Beware of Infinite Content

November 7, 2017 | by Joshua P. Ferguson

Arcade Fire is a rare breed of band. They can pen insanely catchy songs, the kind that send you into singalong fits, while also delivering contemplative, and at times biting, social commentary. Over the course of their 15-plus year career, they’ve tackled everything from death and religion to suburban blight to ambient intimacy and our obsession with self—topics that today’s more megalithic pop stars wouldn’t touch with a 10-foot selfie stick, and yet Arcade Fire handle it without ever feeling overbearing.

 

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The Canadian-American outfit’s latest record, Everything Nowwhile musically not their finest, strikes yet another catchy-meets-profound chord with its subject of focus, one that is both pervasive and troubling in today’s media landscape. Content. The endless litany of news stories, articles, podcasts, Facebook posts and tweets. As a modern society, we’re hooked on them—or as lead singer Win Butler puts it on the album’s titular single, “every inch of space in your head is filled up with the things that you read.”

This idea of infinite content, as Arcade Fire has dubbed it, is the centerpiece of their world tour in support of Everything Now. The Infinite Content tour rolled through Chicago this past week and I was front-and-center on the floor of the United Center to take it all in. Watching as the band rotated atop a life-size Lazy Susan, performing on a 360-degree stage sporting four video screens blasting out mock advertisements for bibles, fidget-spinner USB sticks, cheap wine and self-help tapes, their criticism of rampant consumerism and content (over)consumption took on an all-too-real added dimension.

 

A little note for people with floor seats for the infinite content tour. The stage is a square. We will be dynamically mixing up where we play different songs over the course of the tour. If you like being on the barricade, pick a side and go for it. If your more in the back, you have more freedom to walk around a bit and see the show from different angles. The idea of being in the middle is that that we are much closer, even to people in the very top row of the seats. we get more energy from you and give it right back! You guys totally make the show, We have the best fans. Thank you for supporting us, saving your money to see us play. We’ve been on the opposite side of the barricade, and really appreciate it. All the best, Luv Win and Arcade Fire

A post shared by Arcade Fire (@arcadefire) on

 

After all, I’m a strategist and copywriter for a branding and marketing agency, making a living creating content in one form or another. As a matter of fact, it’s what I’m doing at this exact moment. And in my off time, I’m not shy about my appetite for words, pictures and podcasts. So the question becomes, not whether these things should exist or not. The bottle that held that genie has long been shattered into a million think pieces just like this one. For those of us who are creators of content, the real question becomes how do we make sure that we’re not just adding to the cacophony?The answer is simpler than we might think.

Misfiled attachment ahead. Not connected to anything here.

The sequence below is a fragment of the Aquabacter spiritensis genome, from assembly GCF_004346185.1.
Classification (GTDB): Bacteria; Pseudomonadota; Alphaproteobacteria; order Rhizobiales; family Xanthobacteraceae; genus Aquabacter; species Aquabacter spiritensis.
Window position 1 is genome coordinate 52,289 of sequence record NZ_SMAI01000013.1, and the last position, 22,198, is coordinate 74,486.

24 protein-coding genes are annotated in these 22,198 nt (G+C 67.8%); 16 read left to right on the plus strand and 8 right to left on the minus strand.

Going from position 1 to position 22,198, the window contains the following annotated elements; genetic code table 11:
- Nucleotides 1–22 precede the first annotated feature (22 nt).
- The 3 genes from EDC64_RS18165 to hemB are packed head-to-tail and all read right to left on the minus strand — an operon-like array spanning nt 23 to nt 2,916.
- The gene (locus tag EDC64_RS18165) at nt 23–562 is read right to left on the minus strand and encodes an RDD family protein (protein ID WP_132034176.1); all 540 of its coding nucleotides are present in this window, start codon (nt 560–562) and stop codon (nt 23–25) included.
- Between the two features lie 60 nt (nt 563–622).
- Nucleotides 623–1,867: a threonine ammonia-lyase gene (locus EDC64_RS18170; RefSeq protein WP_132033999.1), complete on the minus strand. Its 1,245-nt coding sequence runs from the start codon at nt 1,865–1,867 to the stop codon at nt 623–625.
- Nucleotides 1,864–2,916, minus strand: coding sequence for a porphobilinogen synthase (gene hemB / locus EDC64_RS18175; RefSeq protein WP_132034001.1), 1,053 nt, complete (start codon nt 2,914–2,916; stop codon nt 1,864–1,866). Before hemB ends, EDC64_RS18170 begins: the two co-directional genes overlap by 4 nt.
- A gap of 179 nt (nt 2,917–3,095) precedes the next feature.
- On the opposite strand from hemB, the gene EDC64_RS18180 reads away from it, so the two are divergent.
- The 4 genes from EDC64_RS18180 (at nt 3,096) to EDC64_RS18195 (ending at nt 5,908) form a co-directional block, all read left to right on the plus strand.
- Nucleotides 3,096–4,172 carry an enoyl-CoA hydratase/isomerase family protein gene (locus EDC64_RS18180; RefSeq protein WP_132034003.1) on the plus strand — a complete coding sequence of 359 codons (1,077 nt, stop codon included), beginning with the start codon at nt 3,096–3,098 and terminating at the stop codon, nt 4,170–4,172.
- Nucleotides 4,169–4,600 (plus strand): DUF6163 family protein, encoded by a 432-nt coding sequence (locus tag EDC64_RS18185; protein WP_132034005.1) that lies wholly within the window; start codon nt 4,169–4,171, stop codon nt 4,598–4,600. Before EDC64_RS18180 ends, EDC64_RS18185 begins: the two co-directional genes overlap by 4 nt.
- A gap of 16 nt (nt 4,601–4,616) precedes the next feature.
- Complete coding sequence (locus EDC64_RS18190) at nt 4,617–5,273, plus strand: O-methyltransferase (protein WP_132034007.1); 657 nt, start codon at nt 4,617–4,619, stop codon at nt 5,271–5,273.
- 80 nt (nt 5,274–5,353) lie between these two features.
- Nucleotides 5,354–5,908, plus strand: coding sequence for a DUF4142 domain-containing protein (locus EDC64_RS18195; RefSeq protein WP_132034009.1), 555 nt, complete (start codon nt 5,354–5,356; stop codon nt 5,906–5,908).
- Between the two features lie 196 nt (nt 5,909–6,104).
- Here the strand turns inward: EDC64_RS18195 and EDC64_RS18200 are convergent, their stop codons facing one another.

I have no intention for this post to be an ‘[insert number here] ways you can be better at [insert topic here]’ type of post. (Not that we frown on those at BatesMeron. Used correctly, they are tidy ways to offer useful tips and great ways to share our expertise.) The answer to this conundrum doesn’t require a handy listicle. It boils down to one thing. Your voice.

Why voice? Why not quality or thought leadership or authenticity? Well, partly because in this over-saturated marketing-content world I’m writing in, those concepts are played out. Do you really need to read another article about thought leadership? Would another blog post recommending that you be your most authentic brand drive the idea home any further? I hope not. But the main reason is because a well-honed, thoughtfully developed voice encapsulates all these things—whether you’re just someone pontificating on Twitter or you’re a Fortune 500 brand with a half-dozen social media properties.

 

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Arcade Fire’s distinct voice is why their concept of infinite content resonates so deeply with me. It’s a perfect storm of quality, thoughtfulness and distinctly Arcade Fire authenticity. They put their unique spin on the idea, adding to the conversation instead of regurgitating it. This is something all the rest of us content creators need to take note of.

For Everything Now, they went so far as to create a fake shell corporation, the Everything Now Corporation, to manage spoof product placement and album PR. They designed logos for every song on the record (shown above). They developed a clothing line emblazoned with patches of all the logos that they wear onstage like the indie-rock version of a bunch of NASCAR drivers. They really manufactured those fidget-spinner USB sticks. Honestly, they went so all in on the idea of infinite content that I think the record itself might have suffered. But that’s a topic for another piece of content.

The point here, using Arcade Fire as my muse, is that in the race to be ever present in the eyes, ears and mindshare of your audience, you have to make a choice between quantity and originality. In the end, originality will always win. It’s a simple enough guiding principle, but it’s one that takes forethought, time and the focused consistency of a team equipped to achieve your goals. Done right, your audience won’t just stop and pay attention when they see your latest post, they might even actively seek it out. And in this world of infinite content, now that’s everything.

 

 

If you’d like to discuss how BatesMeron can help you with an original brand voice or an original content strategy, let us know!

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